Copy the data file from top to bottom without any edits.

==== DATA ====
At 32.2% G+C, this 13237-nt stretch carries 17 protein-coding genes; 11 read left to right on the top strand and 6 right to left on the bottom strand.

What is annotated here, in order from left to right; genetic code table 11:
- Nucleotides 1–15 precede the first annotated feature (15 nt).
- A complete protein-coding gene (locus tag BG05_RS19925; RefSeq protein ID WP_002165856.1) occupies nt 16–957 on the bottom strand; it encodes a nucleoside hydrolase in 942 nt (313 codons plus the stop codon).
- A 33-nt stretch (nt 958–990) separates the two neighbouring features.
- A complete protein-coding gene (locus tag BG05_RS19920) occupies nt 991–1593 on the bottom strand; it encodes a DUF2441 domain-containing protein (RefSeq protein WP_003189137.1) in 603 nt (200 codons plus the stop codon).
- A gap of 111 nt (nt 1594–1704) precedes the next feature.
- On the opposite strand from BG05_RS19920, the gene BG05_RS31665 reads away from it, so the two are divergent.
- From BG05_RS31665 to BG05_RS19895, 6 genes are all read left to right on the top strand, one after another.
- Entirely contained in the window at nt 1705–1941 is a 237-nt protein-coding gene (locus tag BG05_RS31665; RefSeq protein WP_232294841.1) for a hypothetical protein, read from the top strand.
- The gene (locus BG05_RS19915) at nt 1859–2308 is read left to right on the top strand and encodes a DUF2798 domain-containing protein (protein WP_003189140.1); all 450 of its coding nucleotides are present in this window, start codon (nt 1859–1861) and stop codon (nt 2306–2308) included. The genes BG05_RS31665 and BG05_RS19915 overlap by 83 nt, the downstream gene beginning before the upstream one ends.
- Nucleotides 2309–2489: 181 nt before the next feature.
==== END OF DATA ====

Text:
At 32.2% G+C, this 13237-nt stretch carries 17 protein-coding genes; 11 read left to right on the top strand and 6 right to left on the bottom strand.

What is annotated here, in order from left to right; genetic code table 11:
- Nucleotides 1–15 precede the first annotated feature (15 nt).
- A complete protein-coding gene (locus tag BG05_RS19925; RefSeq protein ID WP_002165856.1) occupies nt 16–957 on the bottom strand; it encodes a nucleoside hydrolase in 942 nt (313 codons plus the stop codon).
- A 33-nt stretch (nt 958–990) separates the two neighbouring features.
- A complete protein-coding gene (locus tag BG05_RS19920) occupies nt 991–1593 on the bottom strand; it encodes a DUF2441 domain-containing protein (RefSeq protein WP_003189137.1) in 603 nt (200 codons plus the stop codon).
- A gap of 111 nt (nt 1594–1704) precedes the next feature.
- On the opposite strand from BG05_RS19920, the gene BG05_RS31665 reads away from it, so the two are divergent.
- From BG05_RS31665 to BG05_RS19895, 6 genes are all read left to right on the top strand, one after another.
- Entirely contained in the window at nt 1705–1941 is a 237-nt protein-coding gene (locus tag BG05_RS31665; RefSeq protein WP_232294841.1) for a hypothetical protein, read from the top strand.
- The gene (locus BG05_RS19915) at nt 1859–2308 is read left to right on the top strand and encodes a DUF2798 domain-containing protein (protein WP_003189140.1); all 450 of its coding nucleotides are present in this window, start codon (nt 1859–1861) and stop codon (nt 2306–2308) included. The genes BG05_RS31665 and BG05_RS19915 overlap by 83 nt, the downstream gene beginning before the upstream one ends.
- Nucleotides 2309–2489: 181 nt before the next feature.